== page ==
Without knowing what a car service includes, it’s hard to imagine the benefits, isn’t it?
Will it keep me safe? Can it save me money? Will it improve my fuel efficiency? Is it essential? Will it make it easier to sell my car? These are all valid questions. And luckily for you, we have the answers.
In this post, we'll give you a complete rundown on a full service. We'll look at what it involves, when you should get one, how much it costs and lots more.
So let’s get going.
What is a car service?
There are three types of car service: interim, full and major. The number of checks and changes included in each one separates them. (But more on that later.)
The point of a service is to check the condition of your car, unlike an MOT test which focuses on safety. At the end of a service, if there are any, you’ll be given a list of all the things that need repairing or replacing. This could be anything from general wear and tear to a low-level fluid.
Having your car serviced regularly will help keep it running smoothly, and save you money on costly repairs that are brought about by ignoring problems and skipping services.
What is included in a full service?
A full car service is smack bang in the middle of the three services in terms of what’s checked. It can involve up to 80 checks, including:
- Check external lights (Headlights, brake lights, indicators)
- Check instrument warning lamps
- Check horn
Internal / Vision
- Check windscreen wipers and washers (Condition and operation)
- Top up screen wash (if required)
- Check & advise on pollen filter condition
- Check windscreen for chips and cracks
- Check mirror condition inside and outside
- Check number plate
- Check seat belts
- Drain engine oil
- Replace oil filter
- Refill with fresh oil
- Replace air filter
- Check and advise on general oil leaks
- Check coolant level and top-up
- Advice on antifreeze strength
- Check radiator and coolant hoses for condition and leaks
- Check condition and tension of auxiliary drive belts
- Visual check fuel system + tank (if visible)
- Check timing belt replacement intervals and advise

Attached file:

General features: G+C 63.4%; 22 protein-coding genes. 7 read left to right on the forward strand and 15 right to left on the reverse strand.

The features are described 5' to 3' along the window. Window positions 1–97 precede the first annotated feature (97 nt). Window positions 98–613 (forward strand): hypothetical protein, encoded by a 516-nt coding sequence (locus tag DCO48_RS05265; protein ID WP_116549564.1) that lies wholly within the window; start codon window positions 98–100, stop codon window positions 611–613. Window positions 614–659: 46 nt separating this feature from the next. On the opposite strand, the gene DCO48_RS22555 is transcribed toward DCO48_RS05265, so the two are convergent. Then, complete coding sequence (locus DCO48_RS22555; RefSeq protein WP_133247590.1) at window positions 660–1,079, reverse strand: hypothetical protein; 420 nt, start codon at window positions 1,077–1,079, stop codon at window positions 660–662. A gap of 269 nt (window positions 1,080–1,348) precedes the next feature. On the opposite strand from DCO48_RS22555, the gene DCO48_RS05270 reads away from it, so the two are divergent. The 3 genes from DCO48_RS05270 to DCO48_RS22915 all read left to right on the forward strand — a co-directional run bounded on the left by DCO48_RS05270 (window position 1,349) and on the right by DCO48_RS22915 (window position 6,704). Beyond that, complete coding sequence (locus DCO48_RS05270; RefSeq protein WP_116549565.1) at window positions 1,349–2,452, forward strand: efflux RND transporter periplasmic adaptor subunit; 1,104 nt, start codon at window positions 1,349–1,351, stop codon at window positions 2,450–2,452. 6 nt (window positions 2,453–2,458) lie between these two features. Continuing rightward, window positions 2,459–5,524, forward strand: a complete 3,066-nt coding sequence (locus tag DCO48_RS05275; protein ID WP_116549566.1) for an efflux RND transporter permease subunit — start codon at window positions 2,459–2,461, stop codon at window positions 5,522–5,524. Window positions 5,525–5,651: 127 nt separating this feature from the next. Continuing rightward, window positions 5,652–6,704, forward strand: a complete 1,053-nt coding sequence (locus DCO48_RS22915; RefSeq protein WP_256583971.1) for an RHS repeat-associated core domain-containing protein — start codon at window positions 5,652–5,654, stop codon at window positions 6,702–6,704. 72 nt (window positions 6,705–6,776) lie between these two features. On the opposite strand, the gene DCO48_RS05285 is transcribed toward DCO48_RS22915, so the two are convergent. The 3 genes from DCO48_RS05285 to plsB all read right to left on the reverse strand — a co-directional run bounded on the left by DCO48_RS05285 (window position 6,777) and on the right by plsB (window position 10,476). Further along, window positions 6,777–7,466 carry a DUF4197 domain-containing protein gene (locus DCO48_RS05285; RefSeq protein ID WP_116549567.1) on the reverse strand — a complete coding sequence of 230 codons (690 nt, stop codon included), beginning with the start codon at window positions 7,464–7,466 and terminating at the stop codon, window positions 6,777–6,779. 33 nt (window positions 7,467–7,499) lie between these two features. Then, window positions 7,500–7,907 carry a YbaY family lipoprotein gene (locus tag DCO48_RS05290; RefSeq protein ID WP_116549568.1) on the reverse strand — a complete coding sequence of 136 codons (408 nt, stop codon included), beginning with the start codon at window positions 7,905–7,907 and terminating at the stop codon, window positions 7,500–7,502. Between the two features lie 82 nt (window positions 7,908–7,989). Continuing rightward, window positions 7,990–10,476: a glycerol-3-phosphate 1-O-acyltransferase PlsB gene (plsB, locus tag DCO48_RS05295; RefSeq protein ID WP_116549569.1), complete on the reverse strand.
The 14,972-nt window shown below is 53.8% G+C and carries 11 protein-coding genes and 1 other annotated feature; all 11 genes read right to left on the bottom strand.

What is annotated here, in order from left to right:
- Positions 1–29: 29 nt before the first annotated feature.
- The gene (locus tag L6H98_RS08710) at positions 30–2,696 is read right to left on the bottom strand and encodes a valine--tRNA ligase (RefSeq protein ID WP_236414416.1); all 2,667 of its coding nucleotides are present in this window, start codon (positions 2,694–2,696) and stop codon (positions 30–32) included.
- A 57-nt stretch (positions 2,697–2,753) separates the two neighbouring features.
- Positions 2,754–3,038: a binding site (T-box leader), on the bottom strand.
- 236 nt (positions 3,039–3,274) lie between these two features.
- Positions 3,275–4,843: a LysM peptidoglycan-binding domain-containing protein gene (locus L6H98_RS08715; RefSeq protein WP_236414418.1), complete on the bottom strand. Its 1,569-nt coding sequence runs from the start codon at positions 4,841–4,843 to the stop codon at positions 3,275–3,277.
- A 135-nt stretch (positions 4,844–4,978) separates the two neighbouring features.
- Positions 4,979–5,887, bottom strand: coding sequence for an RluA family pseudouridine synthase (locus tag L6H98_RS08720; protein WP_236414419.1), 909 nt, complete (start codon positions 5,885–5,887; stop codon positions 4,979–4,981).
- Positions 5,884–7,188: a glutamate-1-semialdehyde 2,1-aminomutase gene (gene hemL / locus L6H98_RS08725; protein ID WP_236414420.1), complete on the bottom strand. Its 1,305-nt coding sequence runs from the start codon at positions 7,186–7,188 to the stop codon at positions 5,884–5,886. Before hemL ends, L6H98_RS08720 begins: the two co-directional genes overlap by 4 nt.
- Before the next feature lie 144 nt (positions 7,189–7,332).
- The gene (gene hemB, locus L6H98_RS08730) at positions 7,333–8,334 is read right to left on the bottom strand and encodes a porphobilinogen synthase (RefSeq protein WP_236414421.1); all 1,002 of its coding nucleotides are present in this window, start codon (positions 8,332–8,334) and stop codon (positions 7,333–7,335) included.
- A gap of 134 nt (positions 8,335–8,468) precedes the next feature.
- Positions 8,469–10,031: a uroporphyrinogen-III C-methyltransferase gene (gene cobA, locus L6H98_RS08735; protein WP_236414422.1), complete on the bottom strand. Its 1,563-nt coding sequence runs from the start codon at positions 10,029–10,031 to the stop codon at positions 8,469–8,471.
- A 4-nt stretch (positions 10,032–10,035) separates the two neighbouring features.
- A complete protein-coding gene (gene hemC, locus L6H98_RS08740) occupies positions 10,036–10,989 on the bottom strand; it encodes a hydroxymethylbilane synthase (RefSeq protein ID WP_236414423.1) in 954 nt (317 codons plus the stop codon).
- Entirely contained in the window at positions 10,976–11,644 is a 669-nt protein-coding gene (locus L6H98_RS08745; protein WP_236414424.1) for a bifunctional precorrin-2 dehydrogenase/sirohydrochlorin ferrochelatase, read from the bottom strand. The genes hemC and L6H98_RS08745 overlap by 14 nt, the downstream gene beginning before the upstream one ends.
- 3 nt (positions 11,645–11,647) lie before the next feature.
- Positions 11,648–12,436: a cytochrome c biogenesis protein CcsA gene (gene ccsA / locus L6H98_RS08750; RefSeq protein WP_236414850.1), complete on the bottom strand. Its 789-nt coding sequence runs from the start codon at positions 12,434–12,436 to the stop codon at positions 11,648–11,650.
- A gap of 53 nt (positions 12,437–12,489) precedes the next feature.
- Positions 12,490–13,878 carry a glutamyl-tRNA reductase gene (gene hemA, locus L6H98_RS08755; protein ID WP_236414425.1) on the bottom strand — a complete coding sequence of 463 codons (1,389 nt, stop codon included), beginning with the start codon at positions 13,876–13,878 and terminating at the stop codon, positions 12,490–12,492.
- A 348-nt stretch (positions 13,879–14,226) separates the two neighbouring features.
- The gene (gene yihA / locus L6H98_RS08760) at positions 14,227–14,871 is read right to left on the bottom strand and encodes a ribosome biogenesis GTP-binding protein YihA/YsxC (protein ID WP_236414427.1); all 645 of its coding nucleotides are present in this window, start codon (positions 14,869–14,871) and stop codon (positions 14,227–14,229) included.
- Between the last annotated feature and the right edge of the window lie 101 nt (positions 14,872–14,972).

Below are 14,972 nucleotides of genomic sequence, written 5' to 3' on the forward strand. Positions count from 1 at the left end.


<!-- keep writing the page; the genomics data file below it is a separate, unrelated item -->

- Check AdBlue
- Check/advise brake fluid condition and report
- Top up brake fluid if required
- Visual check of brake pads, disks, pipes, hoses and callipers
- Check operation of the hand brake
Wheels & Tyres
- Check tyre condition and tyre depths
- Check and adjust tyre pressures
Steering & Suspension
- Check the condition of road springs
- Check power steering fluid reservoir for leaks and top up
- Check steering/suspension, steering rack gaiters, shock absorbers and wheel bearings
- Visually check exhaust smoke (diesel)
- Visually check and advise on the condition of the exhaust
- Check drive shaft gaiters for security and report leaks
- Check clutch fluid level (if applicable)
- Check transmission oil leaks
- Reset vehicle service light where applicable
- Stamp service book
When should I get a full service?
Ideally, you should get a full service every year. Or every 12,000 miles, whichever comes first. If you’re racking up a fair few miles each month, we also recommend — as do all automotive specialists — an interim service every six months.
This will keep your car running smoothly and help identify anything that could lead to a future breakdown. Now let’s look at how long you’ll be without your car, shall we?
How long does a full service take?
A full service takes around 3 hours to complete. If you drop your car off in the morning, you should get it back before the end of the day.
And remember, you can combine your service with an MOT to save time and money. But expect your car to be in the garage for an entire day.
Why should I have my car service?
1. It’s different to an MOT
An MOT and a service are two completely different things. An MOT is a safety check whereas a service checks for worn components. While a service will look for things that can lead to a breakdown, an MOT won’t. And that’s why you need both!